It Builds Character #2: Pathfinder

Welcome to the second in an occasional series called It Builds Character in which I use the character generation rules of various tabletop role-playing games to create a character and attempt to flesh them out into something distinctive.

It Builds Character #2: Pathfinder

The Game

For the second entry in this series, I’ll be using the rules of Paizo Publishing’s Pathfinder RPG, which I confess I have yet to play and am mostly unfamiliar with it. In fact, creating a character for this post will be the first time I’ve cracked open the core rule book. From what I gather it’s a generic fantasy role-playing game that was marketed as an alternative to Dungeons & Dragons’ 4th Edition for fans who enjoyed D&D’s 3rd (and 3.5) Edition and felt that 4th Edition threw away too much of the baby with the bathwater.

The Character

As I said, I’m not fully cognizant of how Pathfinder works right now, so the only thing I know for sure about the character I’m planning on creating is that they are going to be a wizard or equivalent magic-user and also probably male. Everything else is up in the air

STEP I: Determine Ability Scores

The rule book lists five different methods for generating ability scores, four of which revolve around the number of dice rolled and how they are assigned, and the fifth one uses a points buying system (we’ll see an example of points buying in the next entry in this series) – For simplicity’s sake, I opt for the “Standard” method which is to roll four six-sided dice (4d6) and discard the lowest one six times and then assign those scores to each of the six abilities – Strength, Dexterity, Constitution, Intelligence, Wisdom & Charisma. The rule book notes that for Wizards (like I want to be), spells are tied to the Inst ability, so I’ll keep that in mind as I roll and assign scores.

The rolls

13 (6+4+3+2)

11 (5+4+2+1)

11 (5+4+2+1)

15 (6+5+4+2)

10 (5+4+1+1)

11 (4+4+3+3)

That gives me a fairly even spread of scores, and looking at the chapter on ability scores, it seems like 10-11 is treated as the baseline level, so I have four baseline scores and two above average scores. Based solely on the fact that I’m told that Int is an important ability for wizards, and that in most fantasy, wizards can’t wear armor, so they need to be a little tough to avoid getting killed if they are hit by anything, I assign the scores as follows:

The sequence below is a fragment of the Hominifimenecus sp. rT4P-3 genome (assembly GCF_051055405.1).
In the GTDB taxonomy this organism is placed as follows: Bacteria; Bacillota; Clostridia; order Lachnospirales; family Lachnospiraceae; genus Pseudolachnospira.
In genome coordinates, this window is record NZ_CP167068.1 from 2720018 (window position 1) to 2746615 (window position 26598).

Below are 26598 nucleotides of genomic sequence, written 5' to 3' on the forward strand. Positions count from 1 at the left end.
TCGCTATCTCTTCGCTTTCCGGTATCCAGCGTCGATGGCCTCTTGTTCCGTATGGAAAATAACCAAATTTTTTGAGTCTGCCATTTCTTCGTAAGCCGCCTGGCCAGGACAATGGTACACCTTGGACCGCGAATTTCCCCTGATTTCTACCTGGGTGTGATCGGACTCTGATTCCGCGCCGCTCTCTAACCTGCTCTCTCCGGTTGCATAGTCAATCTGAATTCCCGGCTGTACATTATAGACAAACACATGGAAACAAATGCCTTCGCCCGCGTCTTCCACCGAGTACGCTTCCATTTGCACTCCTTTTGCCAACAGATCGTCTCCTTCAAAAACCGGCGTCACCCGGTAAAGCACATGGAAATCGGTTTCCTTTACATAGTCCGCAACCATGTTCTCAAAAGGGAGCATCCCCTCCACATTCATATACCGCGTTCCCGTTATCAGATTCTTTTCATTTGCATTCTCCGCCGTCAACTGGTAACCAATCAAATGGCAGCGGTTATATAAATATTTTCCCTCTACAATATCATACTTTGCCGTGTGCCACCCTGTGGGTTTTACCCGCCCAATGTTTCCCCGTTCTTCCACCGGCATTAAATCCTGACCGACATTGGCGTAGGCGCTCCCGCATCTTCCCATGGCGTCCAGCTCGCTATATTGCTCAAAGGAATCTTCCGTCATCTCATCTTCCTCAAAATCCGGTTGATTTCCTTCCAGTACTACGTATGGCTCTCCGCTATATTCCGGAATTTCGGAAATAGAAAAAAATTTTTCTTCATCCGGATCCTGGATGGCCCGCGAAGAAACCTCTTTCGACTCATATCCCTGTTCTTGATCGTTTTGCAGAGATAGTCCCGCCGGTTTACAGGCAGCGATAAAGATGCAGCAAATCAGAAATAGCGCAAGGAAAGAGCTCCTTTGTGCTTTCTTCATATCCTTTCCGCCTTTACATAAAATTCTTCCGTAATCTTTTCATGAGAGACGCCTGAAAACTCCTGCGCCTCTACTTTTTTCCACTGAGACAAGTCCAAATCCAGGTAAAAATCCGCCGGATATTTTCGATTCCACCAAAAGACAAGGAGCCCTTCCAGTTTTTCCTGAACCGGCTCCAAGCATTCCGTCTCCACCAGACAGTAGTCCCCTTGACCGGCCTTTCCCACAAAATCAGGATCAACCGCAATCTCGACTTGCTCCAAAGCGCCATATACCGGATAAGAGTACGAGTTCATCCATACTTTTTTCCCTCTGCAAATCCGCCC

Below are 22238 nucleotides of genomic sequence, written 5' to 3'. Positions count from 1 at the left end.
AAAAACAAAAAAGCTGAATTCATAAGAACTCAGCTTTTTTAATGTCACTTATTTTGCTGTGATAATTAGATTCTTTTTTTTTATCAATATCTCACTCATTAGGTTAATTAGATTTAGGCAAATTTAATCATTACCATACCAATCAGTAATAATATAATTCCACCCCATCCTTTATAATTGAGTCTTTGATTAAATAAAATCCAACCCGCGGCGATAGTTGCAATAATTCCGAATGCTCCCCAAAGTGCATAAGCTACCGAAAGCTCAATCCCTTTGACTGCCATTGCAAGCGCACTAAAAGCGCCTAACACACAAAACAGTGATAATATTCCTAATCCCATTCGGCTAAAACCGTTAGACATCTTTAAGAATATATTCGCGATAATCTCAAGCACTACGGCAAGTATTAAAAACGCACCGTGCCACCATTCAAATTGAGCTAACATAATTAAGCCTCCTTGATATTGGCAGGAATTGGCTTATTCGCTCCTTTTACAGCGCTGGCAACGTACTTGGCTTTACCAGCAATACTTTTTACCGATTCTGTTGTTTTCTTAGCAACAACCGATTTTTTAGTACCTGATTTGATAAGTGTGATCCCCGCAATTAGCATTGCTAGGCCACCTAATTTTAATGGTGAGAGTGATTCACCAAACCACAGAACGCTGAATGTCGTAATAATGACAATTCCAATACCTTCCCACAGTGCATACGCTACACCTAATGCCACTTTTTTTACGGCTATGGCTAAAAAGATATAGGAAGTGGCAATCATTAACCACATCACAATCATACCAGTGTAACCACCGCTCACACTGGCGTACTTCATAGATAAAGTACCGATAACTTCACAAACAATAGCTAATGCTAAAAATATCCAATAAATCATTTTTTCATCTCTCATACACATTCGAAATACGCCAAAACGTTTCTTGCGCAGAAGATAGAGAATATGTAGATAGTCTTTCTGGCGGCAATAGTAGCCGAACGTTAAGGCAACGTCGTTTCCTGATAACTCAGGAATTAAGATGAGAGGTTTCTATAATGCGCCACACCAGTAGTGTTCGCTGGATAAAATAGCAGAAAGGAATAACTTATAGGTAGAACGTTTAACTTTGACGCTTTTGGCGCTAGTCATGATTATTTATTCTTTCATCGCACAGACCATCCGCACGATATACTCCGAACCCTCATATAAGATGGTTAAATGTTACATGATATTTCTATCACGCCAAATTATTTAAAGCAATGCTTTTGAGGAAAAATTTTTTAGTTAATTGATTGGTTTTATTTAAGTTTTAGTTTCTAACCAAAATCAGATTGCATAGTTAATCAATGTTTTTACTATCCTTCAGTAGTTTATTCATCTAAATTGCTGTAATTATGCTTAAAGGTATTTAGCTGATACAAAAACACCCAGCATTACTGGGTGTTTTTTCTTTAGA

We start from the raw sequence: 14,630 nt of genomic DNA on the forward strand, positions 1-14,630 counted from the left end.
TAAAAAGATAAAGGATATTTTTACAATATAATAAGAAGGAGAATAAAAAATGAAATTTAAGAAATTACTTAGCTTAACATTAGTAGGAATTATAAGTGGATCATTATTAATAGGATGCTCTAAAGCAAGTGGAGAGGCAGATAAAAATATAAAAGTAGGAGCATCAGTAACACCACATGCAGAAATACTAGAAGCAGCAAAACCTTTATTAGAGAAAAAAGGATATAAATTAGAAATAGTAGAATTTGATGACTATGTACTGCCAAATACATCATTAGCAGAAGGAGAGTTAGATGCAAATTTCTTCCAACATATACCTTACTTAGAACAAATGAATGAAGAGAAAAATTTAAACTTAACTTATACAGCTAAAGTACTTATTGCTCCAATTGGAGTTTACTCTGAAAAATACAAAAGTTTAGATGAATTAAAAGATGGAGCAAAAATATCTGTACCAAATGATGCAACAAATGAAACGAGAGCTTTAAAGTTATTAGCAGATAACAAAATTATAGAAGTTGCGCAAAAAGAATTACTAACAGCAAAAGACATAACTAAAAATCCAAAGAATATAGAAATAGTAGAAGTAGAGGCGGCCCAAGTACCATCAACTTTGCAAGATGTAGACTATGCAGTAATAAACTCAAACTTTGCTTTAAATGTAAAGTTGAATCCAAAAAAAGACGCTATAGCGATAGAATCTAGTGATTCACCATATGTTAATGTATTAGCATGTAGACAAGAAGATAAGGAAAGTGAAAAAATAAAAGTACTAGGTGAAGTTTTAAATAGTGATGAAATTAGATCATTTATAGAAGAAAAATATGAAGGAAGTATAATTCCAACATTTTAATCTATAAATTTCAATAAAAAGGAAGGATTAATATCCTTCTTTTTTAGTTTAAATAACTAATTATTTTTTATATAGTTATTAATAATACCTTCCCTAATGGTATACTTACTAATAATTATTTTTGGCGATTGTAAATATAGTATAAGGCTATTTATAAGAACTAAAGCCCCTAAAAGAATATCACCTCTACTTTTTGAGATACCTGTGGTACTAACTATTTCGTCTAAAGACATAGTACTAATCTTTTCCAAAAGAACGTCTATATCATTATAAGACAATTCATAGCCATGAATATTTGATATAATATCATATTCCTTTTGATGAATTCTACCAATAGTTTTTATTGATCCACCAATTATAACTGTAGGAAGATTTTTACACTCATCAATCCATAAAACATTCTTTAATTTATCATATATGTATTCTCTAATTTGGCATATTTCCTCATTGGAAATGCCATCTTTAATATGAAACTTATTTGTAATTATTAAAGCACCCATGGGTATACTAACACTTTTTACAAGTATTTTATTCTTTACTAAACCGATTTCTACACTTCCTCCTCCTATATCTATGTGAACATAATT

Str: 10 Dex: 11 Con: 13 Int: 15 Wis: 11 Cha: 11

I opted to make Str the lowest score as I assume that’s more for melee fighting, and my wannabe wizard wants no part of that kind of action.

STEP II: Pick Your Race

In Pathfinder there are seven base races to choose from: Dwarf, Halfling, Elf, Human, Gnome, Half-orc and Half-elf. They appear to be pretty much your generic fantasy archetypes. Each of the races comes with modifiers to the ability scores generated in Stage I as well as various other traits that might provide bonuses and drawbacks. I hadn’t really considered which race I wanted to be, but for some reason, the idea of a Dwarf who has gotten sick of living underground, mining and fighting goblins and has so become sunned by his clan and turned to spell books for solace appeals to me, so my character is going to be a Dwarf. That changes some of the ability scores, so now he has Con: 15, Wis: 13 and Cha: 9. Being a dwarf also confers a few special abilities, including being able to see in the dark, expertise at stonework and gem appraisal, being slow but hard to shift, and being proficient with battleaxes, warhammers and heavy picks. Based on my emerging character concept, those weapon abilities shouldn’t matter much. One of the sample Dwarf names is “Grunyan” which I like, but I decide to switch it up a bit and name  him “Garnam Blackaxe” as a generic Dwarven name.

STEP III: Pick Your Class

Well, I’ve kind of already done this with my assumption that Garnam will be a Wizard, so I’ll concentrate on that class (Other options included  Barbarian, Bard, Cleric, Druid, Fighter, Monk, Paladin, Ranger, Rogue or Sorcerer). Classes define the abilities that the character might have, and different classes grant different abilities, as well as the number of Skills and Feats a character has access to at different levels (We’ll be looking at skills and feats in later steps of creating Garnam). A Wizard class grants Garnam certain special abilities at first level (subsequent levels as well, but I’m creating him as a new character, which makes him first level).  Firstly he gains access to the following skills: Appraise, Craft, Fly, Knowledge (all), Linguistics, Profession & Spellcraft. Most of these sound self-explanatory, but I will be looking up what exactly the Fly skill lets Garnam do later.

As I suspected, wizards can’t use shields or armor, but apparently can use clubs, daggers, crossbows and quarterstaffs. I think I’d favor a light crossbow, but we’ll see what happens later.

Another class ability wizards get is the ability to learn spells. Based on Garnam’s Int score, he can cast 3 level 0 and 2 level 1 spells per day.